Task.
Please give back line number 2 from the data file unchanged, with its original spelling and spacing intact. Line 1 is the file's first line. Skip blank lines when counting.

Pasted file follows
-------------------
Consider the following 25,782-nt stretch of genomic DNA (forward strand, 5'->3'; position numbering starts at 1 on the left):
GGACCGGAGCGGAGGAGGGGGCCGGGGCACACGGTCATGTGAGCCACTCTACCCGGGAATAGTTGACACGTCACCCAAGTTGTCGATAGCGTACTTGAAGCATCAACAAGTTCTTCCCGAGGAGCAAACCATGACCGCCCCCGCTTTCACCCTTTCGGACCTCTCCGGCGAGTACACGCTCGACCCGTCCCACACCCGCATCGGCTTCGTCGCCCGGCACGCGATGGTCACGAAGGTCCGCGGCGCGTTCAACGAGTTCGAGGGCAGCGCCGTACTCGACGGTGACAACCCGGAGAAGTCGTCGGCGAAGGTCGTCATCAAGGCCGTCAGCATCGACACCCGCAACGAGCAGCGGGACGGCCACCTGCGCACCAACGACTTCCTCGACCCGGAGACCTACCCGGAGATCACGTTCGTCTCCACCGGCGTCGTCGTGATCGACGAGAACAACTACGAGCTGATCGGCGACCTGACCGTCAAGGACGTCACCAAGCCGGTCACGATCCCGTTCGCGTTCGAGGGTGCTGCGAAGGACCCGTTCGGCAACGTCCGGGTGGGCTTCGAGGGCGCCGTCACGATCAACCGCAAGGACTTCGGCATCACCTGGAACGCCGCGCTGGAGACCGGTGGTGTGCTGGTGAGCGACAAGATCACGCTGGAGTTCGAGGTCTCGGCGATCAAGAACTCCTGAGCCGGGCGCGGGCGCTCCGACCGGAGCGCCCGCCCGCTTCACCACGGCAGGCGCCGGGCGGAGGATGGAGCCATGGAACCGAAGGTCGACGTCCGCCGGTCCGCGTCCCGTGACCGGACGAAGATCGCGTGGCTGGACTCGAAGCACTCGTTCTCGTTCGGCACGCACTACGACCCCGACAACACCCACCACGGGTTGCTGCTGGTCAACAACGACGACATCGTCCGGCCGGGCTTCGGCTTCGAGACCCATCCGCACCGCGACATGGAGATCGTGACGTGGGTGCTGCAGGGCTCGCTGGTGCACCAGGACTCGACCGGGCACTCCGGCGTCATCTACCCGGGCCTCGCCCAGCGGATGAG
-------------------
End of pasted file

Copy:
GGACCGGAGCGGAGGAGGGGGCCGGGGCACACGGTCATGTGAGCCACTCTACCCGGGAATAGTTGACACGTCACCCAAGTTGTCGATAGCGTACTTGAAGCATCAACAAGTTCTTCCCGAGGAGCAAACCATGACCGCCCCCGCTTTCACCCTTTCGGACCTCTCCGGCGAGTACACGCTCGACCCGTCCCACACCCGCATCGGCTTCGTCGCCCGGCACGCGATGGTCACGAAGGTCCGCGGCGCGTTCAACGAGTTCGAGGGCAGCGCCGTACTCGACGGTGACAACCCGGAGAAGTCGTCGGCGAAGGTCGTCATCAAGGCCGTCAGCATCGACACCCGCAACGAGCAGCGGGACGGCCACCTGCGCACCAACGACTTCCTCGACCCGGAGACCTACCCGGAGATCACGTTCGTCTCCACCGGCGTCGTCGTGATCGACGAGAACAACTACGAGCTGATCGGCGACCTGACCGTCAAGGACGTCACCAAGCCGGTCACGATCCCGTTCGCGTTCGAGGGTGCTGCGAAGGACCCGTTCGGCAACGTCCGGGTGGGCTTCGAGGGCGCCGTCACGATCAACCGCAAGGACTTCGGCATCACCTGGAACGCCGCGCTGGAGACCGGTGGTGTGCTGGTGAGCGACAAGATCACGCTGGAGTTCGAGGTCTCGGCGATCAAGAACTCCTGAGCCGGGCGCGGGCGCTCCGACCGGAGCGCCCGCCCGCTTCACCACGGCAGGCGCCGGGCGGAGGATGGAGCCATGGAACCGAAGGTCGACGTCCGCCGGTCCGCGTCCCGTGACCGGACGAAGATCGCGTGGCTGGACTCGAAGCACTCGTTCTCGTTCGGCACGCACTACGACCCCGACAACACCCACCACGGGTTGCTGCTGGTCAACAACGACGACATCGTCCGGCCGGGCTTCGGCTTCGAGACCCATCCGCACCGCGACATGGAGATCGTGACGTGGGTGCTGCAGGGCTCGCTGGTGCACCAGGACTCGACCGGGCACTCCGGCGTCATCTACCCGGGCCTCGCCCAGCGGATGAG